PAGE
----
Bovine-avian interactions on dairies: improving cow welfare and farm economic stability by implementing effective and sustainable bird deterrence methods

Pest bird damage to vineyard, orchard, and berry acreage has been a focus of recent research; however, much less is known about how pest birds affect dairies. In other areas of the U.S., the impact of the non-native European starling on dairies has been linked to significant economic damages and disease transmission concerns. The pest bird problem in the Pacific Northwest, especially regarding European starlings, has been compounded with changes in land use and agricultural practices over the past 20-30 years. In a recent survey of approximately 50 dairy producers in Washington, respondents valued their pest bird damage losses between $1,000 and $200,000/dairy/year. Furthermore, survey participants described a wide variety of bird deterrent techniques (most commonly shooting and poisoning) they have implemented, with low levels of effectiveness. Other bird deterrent options such as professional falconry or native raptor attraction are potentially more cost effective and environmentally sustainable, but most producers do not understand the nature and costs of these options.
Before specific bird deterrent techniques can be recommended to producers, a better understanding of the true economic losses dairy producers face due to pest bird damage must be achieved. Results from a comprehensive survey of dairy producers focusing primarily on producer perceptions of bird damage on their farms, coupled with on-farm bird counts and feed bunk loss experiments, will provide a foundation from which to make pest bird control recommendations in the future.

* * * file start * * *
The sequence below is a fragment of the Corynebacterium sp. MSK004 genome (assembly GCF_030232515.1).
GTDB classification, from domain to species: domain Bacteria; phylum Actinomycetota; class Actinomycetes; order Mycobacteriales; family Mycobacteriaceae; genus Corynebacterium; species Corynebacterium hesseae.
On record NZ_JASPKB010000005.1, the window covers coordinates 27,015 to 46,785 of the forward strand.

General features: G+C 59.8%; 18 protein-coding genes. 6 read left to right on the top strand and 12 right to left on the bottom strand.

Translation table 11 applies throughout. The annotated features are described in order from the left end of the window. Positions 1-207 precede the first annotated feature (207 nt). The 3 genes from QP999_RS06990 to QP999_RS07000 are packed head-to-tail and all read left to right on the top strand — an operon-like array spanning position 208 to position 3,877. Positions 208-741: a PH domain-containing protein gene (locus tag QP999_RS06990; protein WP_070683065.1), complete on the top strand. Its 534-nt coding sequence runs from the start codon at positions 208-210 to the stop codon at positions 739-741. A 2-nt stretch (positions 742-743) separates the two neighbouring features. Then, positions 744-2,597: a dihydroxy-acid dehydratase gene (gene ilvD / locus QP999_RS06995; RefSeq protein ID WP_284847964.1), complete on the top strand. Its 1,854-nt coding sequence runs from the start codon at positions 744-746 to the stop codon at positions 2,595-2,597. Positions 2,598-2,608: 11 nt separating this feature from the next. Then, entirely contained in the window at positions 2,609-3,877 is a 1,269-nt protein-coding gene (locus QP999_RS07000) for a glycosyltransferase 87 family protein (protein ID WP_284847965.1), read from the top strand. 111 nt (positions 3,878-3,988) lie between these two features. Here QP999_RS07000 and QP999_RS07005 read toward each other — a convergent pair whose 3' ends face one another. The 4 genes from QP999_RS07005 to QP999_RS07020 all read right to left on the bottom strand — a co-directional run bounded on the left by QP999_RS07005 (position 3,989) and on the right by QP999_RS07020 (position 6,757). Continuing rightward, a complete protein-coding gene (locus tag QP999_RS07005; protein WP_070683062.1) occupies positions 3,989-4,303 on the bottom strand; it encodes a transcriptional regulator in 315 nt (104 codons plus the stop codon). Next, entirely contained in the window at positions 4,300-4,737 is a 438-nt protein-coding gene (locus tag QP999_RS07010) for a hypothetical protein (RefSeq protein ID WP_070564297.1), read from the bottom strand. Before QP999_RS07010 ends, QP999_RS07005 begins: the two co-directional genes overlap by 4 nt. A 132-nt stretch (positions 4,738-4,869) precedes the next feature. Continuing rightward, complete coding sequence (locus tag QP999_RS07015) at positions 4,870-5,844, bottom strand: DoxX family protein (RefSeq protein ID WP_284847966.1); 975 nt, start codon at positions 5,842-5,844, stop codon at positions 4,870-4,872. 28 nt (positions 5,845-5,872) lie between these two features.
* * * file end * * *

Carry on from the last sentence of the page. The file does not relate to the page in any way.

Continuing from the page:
Although literature documents the potential disease vector role of starlings, no known studies have evaluated the impact of pest birds on dairy cow behavior and welfare. Video recordings targeting dairy feed bunks will shed light on pest bird-cow interactions that occur when cows are feeding and whether pest bird presence is detrimental to dairy cow welfare. Documenting feed quality loss and Escherichia coli O157:H7 prevalence at the feed bunk will also lead to a more accurate estimate of bird damage costs.
By assessing bird populations, cow behavior and related health factors, and feed losses, this project will result in a comprehensive identification of economic impacts of pest birds for producers in the region. By further conducting pilot efficacy trials of falconry and native raptor attraction techniques, the project will provide information on sustainable bird deterrence techniques.

Grant Information

  • Project ID: 153
  • Project Status: Complete


  • Principal Investigator(s): Adams-Progar, A.
  • Investigator(s): Kerr, S., Shwiff, S., Steensma, K.
  • Grant Amount: $2,360
  • 2015 Progress Report (PDF)

Additional Funds Leveraged

Our research team secured a $238,105 grant from Western SARE (4/01/2016 – 3/31/2019)

Two research team members (Adams-Progar and Steensma) are Co-PIs on a NSF grant proposal “An Autonomous Multi-robot Unmanned Aerial System for Bird Deterrence” (Lead PI: Matt Taylor, School of Electrical Engineering and Computer Science; $1,000,000; pending)


• Short-Term:
In 2015, 100% of the participants in the pest bird management seminar increased their level of understanding, with 95% of participants interested in assisting with future study trials.
• Intermediate-Term:
In 2015, the research team submitted a Western SARE Research and Education grant proposal, which was funded. In 2016, ten dairies enrolled in the Western SARE project to collect bird number data and four dairies enrolled in the animal behavior component of the project. Producers are demonstrating a renewed interest in alternative pest bird management options, as over 80% of producers interviewed wanted to learn more about alternative pest bird deterrence strategies.
• Long-Term:
The Western SARE Research and Education project will continue until March 31, 2019. Due to the support provided by the planning grant, our team will be able to further investigate how pest birds affect dairy cows and producer profits. This information will transform how dairy producers implement effective, sustainable pest bird management techniques. This project has the potential to save dairy producers up to $200,000/year.